Bharatiya Janata Party’s 15-day Jan Raksha Yatra drew to a close on October 17 at Kerala capital Thiruvananthapuram after the protest march against “Red Terror” was joined by thousands of BJP workers, supporters, state leaders and several union ministers and more. The protest was launched on October 3 by BJP president Amit Shah from the hometown of Kerala Chief Minister Pinarayi Vijayan against “political violence” in the state.
Over the past year, there have been several incidents of violence allegedly between workers of both parties At a press conference on October 2, Union Minister Prakash Javadekar had made a claim that 120 BJP workers had been killed in Kerala since 2001, out of which 84 killings were in CPM stronghold Kannur district. He said 14 were in the hometown of the chief minister itself and claimed the Congress party, which, he said, had also been victims of such violence, was unable to raise the issue due to its proximity with the Left in Central politics.
The Yatra was flagged off by Shah from Payyanur in Kannur district which is Vijayan’s hometown on October 3. The party gave the slogan ‘All have to live! – Against Jihadi Red Terror’. The BJP president, who flew back to Delhi on the same day, had handed over the baton to party’s star campaigner and Uttar Pradesh Chief Minister Yogi Adityanath, who, amomg other things, raised the issue of ‘love jihad’ in Kerala.
For his part, Vijayan has, from the start, attempted to discredit the yatra and called it a damp squib with CPI (M) General Secretary Sitaram Yechury releasing a stat-sheet a couple of days after the yatra kicked off disputing Javadekar’s numbers and suggesting the Left was also a victim of political violence.
Yechury had said that the CPI (M) and other constituents of the Left Democratic Front (LDF) had suffered “murderous attacks mounted by the RSS and its outfits”. “From 2000-17, Kerala Police figures show 85 CPI (M) workers and 65 RSS (and BJP) workers having been killed. The (latest round of) RSS attack began with the murder of a CPI (M) worker on the day of LDF’s electoral victory in Kerala (in May 2016),” Yechury said.
The yatra began with much intensity with party heavyweights lining up in the four-day padyatra through Kannur though Amit Shah subsequent withdrawal for a few days caused controversy. Shah skipped the part of the yatra that was supposed to pass through Vijayan’s hometown Pinarayi. He returned to Delhi apparently for important engagements including a meeting with Prime Minister Narendra Modi. He was expected to rejoin in Kannur for the second leg which was supposed to pass through Vijayan’s village and CPM stronghold. He, however, did not.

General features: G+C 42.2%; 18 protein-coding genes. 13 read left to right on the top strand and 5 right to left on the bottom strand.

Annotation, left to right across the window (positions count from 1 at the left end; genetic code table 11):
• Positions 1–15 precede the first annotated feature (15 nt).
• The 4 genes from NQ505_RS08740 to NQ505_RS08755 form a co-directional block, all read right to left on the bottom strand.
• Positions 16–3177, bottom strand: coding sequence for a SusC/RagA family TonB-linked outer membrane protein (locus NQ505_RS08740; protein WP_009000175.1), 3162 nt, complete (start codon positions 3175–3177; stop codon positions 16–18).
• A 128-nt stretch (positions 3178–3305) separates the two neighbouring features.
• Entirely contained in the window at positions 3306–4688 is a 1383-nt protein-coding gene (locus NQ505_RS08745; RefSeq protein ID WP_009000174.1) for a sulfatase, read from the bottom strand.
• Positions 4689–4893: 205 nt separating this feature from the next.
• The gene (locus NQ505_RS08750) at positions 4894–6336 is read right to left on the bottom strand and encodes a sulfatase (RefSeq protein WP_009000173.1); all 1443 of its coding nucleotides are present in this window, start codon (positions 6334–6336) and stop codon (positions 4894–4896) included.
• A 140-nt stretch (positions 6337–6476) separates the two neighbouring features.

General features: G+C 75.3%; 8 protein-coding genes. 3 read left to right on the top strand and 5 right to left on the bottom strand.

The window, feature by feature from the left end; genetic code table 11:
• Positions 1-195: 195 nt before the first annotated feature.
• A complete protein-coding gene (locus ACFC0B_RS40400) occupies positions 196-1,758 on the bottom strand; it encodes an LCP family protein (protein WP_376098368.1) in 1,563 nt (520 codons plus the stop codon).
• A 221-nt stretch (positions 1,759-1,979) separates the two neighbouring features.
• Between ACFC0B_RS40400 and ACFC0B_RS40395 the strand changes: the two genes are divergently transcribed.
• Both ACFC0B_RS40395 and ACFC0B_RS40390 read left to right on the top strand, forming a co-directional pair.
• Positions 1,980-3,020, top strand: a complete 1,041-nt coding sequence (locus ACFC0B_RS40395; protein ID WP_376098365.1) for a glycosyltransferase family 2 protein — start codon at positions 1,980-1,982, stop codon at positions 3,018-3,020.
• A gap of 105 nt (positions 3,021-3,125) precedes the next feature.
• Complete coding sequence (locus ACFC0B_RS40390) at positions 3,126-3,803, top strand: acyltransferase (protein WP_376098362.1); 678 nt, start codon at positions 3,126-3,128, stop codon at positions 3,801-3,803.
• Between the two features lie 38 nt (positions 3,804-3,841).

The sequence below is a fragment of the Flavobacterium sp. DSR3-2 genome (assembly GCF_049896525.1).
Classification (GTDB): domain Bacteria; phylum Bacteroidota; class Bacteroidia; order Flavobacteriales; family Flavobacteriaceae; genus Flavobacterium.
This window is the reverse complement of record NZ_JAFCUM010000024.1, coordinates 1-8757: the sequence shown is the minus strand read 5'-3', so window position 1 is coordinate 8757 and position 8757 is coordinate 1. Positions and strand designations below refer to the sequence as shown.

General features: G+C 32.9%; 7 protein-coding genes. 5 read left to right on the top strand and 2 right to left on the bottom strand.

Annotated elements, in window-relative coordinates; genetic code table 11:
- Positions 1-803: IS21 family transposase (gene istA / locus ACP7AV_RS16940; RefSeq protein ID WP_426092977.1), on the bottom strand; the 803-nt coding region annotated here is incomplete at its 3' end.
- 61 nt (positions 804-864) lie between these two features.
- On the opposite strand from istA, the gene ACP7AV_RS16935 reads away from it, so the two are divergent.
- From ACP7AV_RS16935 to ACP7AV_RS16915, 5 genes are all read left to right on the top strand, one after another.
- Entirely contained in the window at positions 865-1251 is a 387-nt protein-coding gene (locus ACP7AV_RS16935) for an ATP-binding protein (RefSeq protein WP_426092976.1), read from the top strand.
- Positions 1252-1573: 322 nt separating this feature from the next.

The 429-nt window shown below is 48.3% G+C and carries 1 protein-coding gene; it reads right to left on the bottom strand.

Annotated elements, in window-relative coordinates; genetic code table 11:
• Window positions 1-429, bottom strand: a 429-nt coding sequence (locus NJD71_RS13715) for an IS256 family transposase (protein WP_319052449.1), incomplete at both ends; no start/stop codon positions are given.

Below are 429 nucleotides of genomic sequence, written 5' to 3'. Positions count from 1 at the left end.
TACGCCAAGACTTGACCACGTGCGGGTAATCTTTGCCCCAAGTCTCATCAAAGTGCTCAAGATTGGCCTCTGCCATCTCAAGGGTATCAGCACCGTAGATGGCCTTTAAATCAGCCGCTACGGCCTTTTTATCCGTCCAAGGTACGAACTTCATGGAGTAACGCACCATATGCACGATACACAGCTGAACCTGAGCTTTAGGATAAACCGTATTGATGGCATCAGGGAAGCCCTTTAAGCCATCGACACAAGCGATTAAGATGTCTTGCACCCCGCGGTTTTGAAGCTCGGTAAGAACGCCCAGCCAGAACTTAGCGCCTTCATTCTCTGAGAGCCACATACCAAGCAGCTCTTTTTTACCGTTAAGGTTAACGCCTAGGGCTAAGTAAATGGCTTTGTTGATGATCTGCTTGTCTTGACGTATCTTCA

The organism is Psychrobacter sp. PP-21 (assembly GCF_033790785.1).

Kerala BJP chief Kummanam Rajasekharan who led the yatra in his place was cornered by many when asked about Shah’s absence. On October 3, Shah had walked nine km from Payyannur to Pilathara. The next day he was scheduled to address crowds at Mangaluru but the events were cancelled. His return was later scheduled for the concluding part of the yatra in Thiruvananthapuram.
After a four-day march through Kannur, the yatra proceeded to other districts still drawing huge support in areas likes of Palakkad and Kozhikode. Meanwhile, Vengara constituency in Malappuram was heading into a bypoll.
The Yatra lost steam midway combined with a bypoll defeat for the BJP in Vengara. As it moved to the state’s central part, more and more leaders from the national BJP started joining in a bid to rise from the setback. In Kerala, CPI (M) was aiming at the BJP and it was the CPI that was under attack by the BJP in Delhi.
At least five incidents of violence were reported in Kannur during the Yatra, out of which one was on a CPI (M) rally carried out after the BJP yatra had moved from Kannur. Nine workers of the BJP were held by the police in connection with the incident and a couple of days later an RSS workers was attacked allegedly by CPM workers.
The Kerala High Court, meanwhile, issued fresh notice against the state government over a petition by a local organisation that demanded CBI probe into the killings of seven RSS workers in Kerala.
As the yatra was about to culminate in Thiruvananthapuram, Shah joined it mid-way and walked three kms to the rally ground before he delivered a stinging speech against the Left.
He asked whether Kerala Chief Minister Pinarayi Vijayan would take moral responsibility for the “killing of 13 innocent BJP/RSS workers” that were killed after the current state government came to power in May last year. Shah addressed the rally at Puthrikandam Maidan.
The BJP chief challenged Vijayan that the fight between the two should be on ideology and development
“I am asking the Kerala chief minister, whether he is prepared to take moral responsiblity for the killing of 13 BJP/RSS workers in the state after the LDF government came to Power. CM saheb, if you want to fight us, let us fight in terms of development and ideology,” he said.
During the march, BJP chief minister gave examples of their states to say that Kerala could learn from their example. Adityanath suggested Kerala could take lessons from UP’s healthcare record and Goa Chief Minister Manohar Parrikar said Kerala was ruled by rogues.
Importantly, the rally was also an attempt to politically mobilise support for the party in Left dominated areas and towns like Thrissur, Chalakudy, Ernakulam and Pathanamthitta were strategically put in the route which are Christian dominated. Shah met with Christian leaders during the yatra as well indicating that a potential partnership could be on the cards at the ground level. However, Muslim dominated Edappal and Kuttipuram as well as ‘NRI belt’ Kozhencherry and Alappuzha were also covered (all CPM strongholds).